A chargeback is the process in which you can ask your card provider to reverse a transaction on your credit or debit card. It enables you to dispute a card transaction and request your money back for something you’ve paid for.
When can chargeback be used?
Chargeback can be requested if:
- you buy something and it does not arrive;
- something you bought is damaged or different from its description;
- subscriptions that you cancelled were still charged;
- you were due a refund which hasn’t happened;
- you don’t recognise the transaction;
- you paid an incorrect amount or you were charged twice;
- where the business has ceased trading.
If you’ve made a complaint to the business and have either not received a response or unhappy with the outcome, or they’ve stopped trading, you can contact your bank to make a chargeback claim. It is important to be aware that there are no guarantees that your bank will be able to recover the money through chargeback, or that the retailer will accept that you were justified in taking the money back.
How do I request a chargeback?
- Make sure you have made a complaint: put it in writing, setting out what has happened, include copies of any paperwork and clearly stating how you want the issue to be resolved. You cannot start a chargeback without doing this. Set a deadline in which you expect a response. Keep a copy.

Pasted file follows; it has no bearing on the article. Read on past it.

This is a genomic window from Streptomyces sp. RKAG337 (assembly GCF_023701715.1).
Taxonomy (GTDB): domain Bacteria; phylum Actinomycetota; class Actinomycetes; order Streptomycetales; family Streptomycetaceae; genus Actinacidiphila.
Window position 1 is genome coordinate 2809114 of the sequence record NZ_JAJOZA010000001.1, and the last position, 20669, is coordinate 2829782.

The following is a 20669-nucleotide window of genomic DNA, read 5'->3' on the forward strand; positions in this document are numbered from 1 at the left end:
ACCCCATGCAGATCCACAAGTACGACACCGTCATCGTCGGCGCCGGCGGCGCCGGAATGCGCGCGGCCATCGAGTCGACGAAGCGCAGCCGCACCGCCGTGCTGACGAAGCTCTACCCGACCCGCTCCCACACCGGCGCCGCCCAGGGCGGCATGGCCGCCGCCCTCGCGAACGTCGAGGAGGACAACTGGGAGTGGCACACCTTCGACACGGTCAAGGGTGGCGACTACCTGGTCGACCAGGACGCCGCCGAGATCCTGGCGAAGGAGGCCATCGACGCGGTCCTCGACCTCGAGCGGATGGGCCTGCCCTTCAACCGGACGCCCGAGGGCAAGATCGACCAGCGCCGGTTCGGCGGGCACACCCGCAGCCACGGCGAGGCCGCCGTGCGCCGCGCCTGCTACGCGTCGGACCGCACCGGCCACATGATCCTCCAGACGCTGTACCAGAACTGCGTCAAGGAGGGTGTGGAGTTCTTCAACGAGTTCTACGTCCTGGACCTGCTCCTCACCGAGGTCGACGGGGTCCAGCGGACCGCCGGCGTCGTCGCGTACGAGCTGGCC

- Contact your bank quickly: there will be a time limit in which you can do a charge back so if you have tried to resolve the issue yourself and it isn’t getting sorted contact your bank. Most card providers have limits such as 120 or 180 days after the transaction takes place or the agreed date of delivery in which you must dispute a transaction.
- Include all documents: you will need to provide documents to support your request, these will depend on the reason why you are requesting the reversal but you will need to show that you tried to resolve the problem with the business.
What happens next?
The card provider will refer the query to the card-processing company who will then contact the business advising them of the queried transaction and requesting any required documents. At this point, the business’s bank account is debited. The business has 14 days to respond to the chargeback request, otherwise, the consumer is refunded and the case is closed. If the business supplies documentation for example proof of delivery etc), the card processing company will assess whether it is sufficient defence according to the rules and regulations of the chargeback scheme. When the assessment has been made you will be informed of the outcome of your request by your financial institution.
PayPal and chargeback
If you add money to an account with an online payment provider such as PayPal, the loading of the money is considered to be the card transaction.
So if the money that you’ve loaded into your account is then used to buy goods and services, that transaction won’t be classed as a card transaction and is unlikely to be covered by chargeback.
If you’re making a card purchase through PayPal, it’s best to empty your PayPal account regularly so there is no credit balance. That way, when you make a card purchase through PayPal, the same amount will be debited from your bank account or credit card and immediately to the seller. This will make it easier for your bank or credit card provider to match your purchase with the debit.